First up, the Hoosiers, with a perfect blend of self-deprecating humor, witty banter, smart lyrics, sharp hooks (and sharp shoes!) close harmonies, bright horns and power-pop keyboards all wrapped up in ribbon of irresistible rhythm! And these guys really have fun with the whole affair, there are far more interview bits cut into this episode than last week’s, there are the obviously great songs (Two hits off of last year’s The Trick to Life and a brilliant rearrangement of Billy Joel’s “We Didn’t Start the Fire” that you’ll have to see to believe!) and, of course, there are the costumes (to appeal to everyone’s inner geek). It’s the whole package!

 

 

Then, the Black Keys step into the echo chamber to talk “ham sandwiches” and studio lore (did you know that all the studio equipment at Abbey Road was once—and perhaps still is—rebuilt, repaired and maintained entirely within the building? That’s so cool! But, maybe I’m just geeking out on little details like that.). Sometimes it’s hard to believe the Black Keys is only two people, but seeing them facing each other in this setting, looking, momentarily, almost like a standoff between guitar and drums, it’s doubly easy to be impressed by the music they create from such a spare and simple setup. One is tempted to throw out exclamations like “incendiary!” and phrases like “power-duo”, with absolutely no irony (but, again, I may be geeking out a bit).

Last in this episode is Manu Chao, bringing poly-rhythmic, poly-ethnic, politically-charged, punk-infused music from around the world to St. John’s Wood. He’s another incendiary artist (and yet another to thank Joe Strummer for bringing to my attention), but one who, although he has best-selling albums and legions of fans who follow his live shows in Europe and South America, is lesser-known in the UK and relatively unknown in the US and Canada. This is a travesty, for there’s no other artist I can think of right now with his finger so truly on the pulse of the people, so on the beat of the music of the streets of the world. During one interview segment, Chao says, “[When you are] a long-time musician… you have to be able to improvise any time, you know? I think that’s the meaning of music.” It could be said that it’s also the meaning of life (and, if I were still geeking out, which I am, I’d point out that this must mean music and life are one in the same. I knew it! Music is life!).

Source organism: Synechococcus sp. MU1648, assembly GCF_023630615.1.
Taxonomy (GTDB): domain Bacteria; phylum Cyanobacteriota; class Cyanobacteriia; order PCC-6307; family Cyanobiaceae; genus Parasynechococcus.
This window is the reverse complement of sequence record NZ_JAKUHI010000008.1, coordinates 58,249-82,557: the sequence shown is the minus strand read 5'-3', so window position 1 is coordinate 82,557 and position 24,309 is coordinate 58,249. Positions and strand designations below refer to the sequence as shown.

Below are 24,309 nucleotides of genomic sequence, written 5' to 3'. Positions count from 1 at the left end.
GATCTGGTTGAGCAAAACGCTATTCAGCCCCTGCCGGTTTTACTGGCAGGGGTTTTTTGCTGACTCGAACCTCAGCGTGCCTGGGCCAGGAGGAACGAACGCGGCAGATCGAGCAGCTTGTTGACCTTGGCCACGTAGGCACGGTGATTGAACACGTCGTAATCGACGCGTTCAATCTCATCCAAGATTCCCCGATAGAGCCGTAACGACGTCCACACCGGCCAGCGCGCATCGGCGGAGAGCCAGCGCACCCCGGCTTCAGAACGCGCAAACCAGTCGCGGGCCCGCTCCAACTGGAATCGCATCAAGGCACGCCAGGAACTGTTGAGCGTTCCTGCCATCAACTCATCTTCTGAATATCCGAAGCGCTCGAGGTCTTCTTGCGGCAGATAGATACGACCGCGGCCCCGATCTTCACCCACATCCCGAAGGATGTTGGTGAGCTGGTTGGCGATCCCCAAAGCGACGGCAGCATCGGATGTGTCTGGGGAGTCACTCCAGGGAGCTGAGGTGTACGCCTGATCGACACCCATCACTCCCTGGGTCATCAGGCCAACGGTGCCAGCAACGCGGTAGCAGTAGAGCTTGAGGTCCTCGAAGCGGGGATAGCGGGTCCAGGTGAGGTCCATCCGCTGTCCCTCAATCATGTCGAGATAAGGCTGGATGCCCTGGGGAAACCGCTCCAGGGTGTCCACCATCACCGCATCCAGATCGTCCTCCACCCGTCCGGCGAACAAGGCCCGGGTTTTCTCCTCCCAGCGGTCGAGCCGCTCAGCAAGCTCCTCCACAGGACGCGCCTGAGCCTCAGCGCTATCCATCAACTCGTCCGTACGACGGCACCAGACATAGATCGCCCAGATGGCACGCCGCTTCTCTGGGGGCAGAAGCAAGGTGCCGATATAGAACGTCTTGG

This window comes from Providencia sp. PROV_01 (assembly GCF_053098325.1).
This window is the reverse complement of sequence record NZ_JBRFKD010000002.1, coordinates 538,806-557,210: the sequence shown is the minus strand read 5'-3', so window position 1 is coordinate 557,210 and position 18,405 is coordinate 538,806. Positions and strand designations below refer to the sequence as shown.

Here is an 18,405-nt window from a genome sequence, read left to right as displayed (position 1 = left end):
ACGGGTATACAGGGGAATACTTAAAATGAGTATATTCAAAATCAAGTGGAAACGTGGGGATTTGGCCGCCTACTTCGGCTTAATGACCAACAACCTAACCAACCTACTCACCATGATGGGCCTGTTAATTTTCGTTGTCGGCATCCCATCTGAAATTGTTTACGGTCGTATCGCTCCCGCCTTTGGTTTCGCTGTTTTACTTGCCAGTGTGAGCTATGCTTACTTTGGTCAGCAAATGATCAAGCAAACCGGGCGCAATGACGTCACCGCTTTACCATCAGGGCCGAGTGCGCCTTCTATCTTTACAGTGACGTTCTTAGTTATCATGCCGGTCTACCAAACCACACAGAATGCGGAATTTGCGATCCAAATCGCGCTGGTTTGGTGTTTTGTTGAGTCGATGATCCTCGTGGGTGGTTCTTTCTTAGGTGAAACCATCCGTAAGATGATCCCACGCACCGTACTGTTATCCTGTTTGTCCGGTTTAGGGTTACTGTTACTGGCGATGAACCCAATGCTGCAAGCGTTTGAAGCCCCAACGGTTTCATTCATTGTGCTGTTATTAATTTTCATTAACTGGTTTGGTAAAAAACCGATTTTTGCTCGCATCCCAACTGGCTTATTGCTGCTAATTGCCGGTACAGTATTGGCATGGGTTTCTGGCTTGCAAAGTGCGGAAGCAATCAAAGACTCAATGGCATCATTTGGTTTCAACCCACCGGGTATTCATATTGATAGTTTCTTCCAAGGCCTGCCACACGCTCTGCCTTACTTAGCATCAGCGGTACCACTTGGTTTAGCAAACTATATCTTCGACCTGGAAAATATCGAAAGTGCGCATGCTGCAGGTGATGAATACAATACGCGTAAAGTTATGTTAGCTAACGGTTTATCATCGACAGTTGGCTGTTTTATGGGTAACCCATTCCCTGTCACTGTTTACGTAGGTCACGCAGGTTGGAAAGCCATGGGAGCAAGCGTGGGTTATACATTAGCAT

by Bill Gibron

23 Jul 2008

How do you like your comedy - serious (meaning witty without being wanton) or scatological (bring on the feces and the farts!)? Do you prefer your laughter driven by sparkling dialogue, insightful characterization, and tasty interpersonal bon mots, or do you favor giggles glazed over with expletives, bodily fluids, and the fun that can be found in both? It’s a contention that’s as old as the genre itself. For centuries, jesters have lived (and often died) by mocking the rich, ribbing the poor, and playing to both’s baser instincts when the subtler forms of funny didn’t do it. In the movies, it seems the two are often mutually exclusive. After all, no one mistakes The Marx Brothers for the Three Stooges. With the sensationally sophomoric Step Brothers hitting theaters tomorrow (25 July), it’s time to look back on some illustrations of how clever and crude in combination - or C3’s for short - end up being a source of undeniable hilarity. 

While the latest from Adam McKay, Will Ferrell, and newest creative soulmate John C. Reilly is all foul mouthed frat boy toilet trade-offs (and damn funny in the process), it’s really nothing more than an extended series of splatter jobs. There’s no important message, no attempt to find reality in its ridiculousness. Yet there are many actual examples of where the two seemingly divergent styles of comedy have meshed quite effectively. Some would even argue that, when done properly, the clever/crude combo gives rise to another alliterative adjective - classic (anyone for C4?). Below are just a few non-inclusive illustrations of the best of both wit worlds expertly fused together. The only comic continuity present is that both types are offered equally, and balanced to make sure neither completely overwhelms the others. If one or the other is out of whack, they fall back into their home category for easier examination.